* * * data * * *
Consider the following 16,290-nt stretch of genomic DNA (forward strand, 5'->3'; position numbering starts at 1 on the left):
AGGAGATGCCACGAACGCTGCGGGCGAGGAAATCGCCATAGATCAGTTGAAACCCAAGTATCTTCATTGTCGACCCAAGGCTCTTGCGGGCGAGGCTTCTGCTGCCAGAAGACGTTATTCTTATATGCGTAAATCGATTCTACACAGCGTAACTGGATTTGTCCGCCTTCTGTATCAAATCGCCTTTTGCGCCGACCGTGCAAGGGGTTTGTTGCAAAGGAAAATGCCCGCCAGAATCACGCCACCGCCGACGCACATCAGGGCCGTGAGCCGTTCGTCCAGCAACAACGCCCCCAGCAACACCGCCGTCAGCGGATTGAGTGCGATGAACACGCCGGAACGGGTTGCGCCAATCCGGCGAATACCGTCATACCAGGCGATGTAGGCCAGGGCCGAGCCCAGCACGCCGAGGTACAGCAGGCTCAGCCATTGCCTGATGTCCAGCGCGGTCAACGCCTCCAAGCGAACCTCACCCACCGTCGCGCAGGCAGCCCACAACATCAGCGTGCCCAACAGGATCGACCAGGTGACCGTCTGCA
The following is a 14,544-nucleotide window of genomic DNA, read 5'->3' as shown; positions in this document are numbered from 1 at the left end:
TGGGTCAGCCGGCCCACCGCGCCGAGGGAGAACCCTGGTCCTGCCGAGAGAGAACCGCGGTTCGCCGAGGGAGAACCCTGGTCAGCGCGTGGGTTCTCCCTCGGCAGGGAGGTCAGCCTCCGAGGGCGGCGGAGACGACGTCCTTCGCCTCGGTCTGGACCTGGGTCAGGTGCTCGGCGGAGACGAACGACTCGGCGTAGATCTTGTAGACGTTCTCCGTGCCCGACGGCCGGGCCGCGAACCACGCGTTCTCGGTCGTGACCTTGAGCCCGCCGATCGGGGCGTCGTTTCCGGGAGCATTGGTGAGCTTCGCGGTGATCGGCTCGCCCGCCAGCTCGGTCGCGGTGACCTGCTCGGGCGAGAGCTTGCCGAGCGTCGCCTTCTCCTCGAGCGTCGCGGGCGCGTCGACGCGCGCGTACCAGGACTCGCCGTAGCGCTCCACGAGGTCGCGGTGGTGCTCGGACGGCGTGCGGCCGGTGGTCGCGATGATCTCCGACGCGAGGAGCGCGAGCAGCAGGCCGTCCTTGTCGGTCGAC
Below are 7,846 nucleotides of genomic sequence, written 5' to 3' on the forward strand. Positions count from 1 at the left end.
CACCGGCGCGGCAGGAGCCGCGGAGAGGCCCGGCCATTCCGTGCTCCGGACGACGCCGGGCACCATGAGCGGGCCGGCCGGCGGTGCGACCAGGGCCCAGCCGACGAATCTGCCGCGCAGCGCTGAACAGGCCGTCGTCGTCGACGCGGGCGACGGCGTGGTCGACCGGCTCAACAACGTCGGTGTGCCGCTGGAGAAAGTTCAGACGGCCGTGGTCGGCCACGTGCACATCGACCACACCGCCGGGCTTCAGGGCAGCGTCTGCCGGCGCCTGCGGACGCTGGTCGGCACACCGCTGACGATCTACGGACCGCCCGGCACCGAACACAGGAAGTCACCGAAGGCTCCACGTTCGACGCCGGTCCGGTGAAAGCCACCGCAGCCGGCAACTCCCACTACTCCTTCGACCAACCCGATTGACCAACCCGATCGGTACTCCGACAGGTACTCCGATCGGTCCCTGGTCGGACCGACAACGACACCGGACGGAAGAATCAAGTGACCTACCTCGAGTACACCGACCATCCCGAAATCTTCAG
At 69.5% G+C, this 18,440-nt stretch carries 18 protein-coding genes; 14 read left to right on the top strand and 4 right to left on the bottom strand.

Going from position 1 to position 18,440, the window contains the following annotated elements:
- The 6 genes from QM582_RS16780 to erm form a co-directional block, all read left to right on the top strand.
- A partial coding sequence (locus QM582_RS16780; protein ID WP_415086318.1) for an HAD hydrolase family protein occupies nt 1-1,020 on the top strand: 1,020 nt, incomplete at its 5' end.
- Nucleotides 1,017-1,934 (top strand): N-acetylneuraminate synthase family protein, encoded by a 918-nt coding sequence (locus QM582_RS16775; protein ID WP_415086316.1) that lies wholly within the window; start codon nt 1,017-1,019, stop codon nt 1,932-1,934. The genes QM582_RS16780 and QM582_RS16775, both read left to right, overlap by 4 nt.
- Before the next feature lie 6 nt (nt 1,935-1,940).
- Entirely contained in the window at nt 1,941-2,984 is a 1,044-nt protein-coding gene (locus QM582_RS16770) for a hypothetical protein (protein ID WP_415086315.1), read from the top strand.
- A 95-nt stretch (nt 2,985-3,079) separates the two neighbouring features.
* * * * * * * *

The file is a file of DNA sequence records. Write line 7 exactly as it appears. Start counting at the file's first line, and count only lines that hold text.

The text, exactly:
At 69.5% G+C, this 18,440-nt stretch carries 18 protein-coding genes; 14 read left to right on the top strand and 4 right to left on the bottom strand.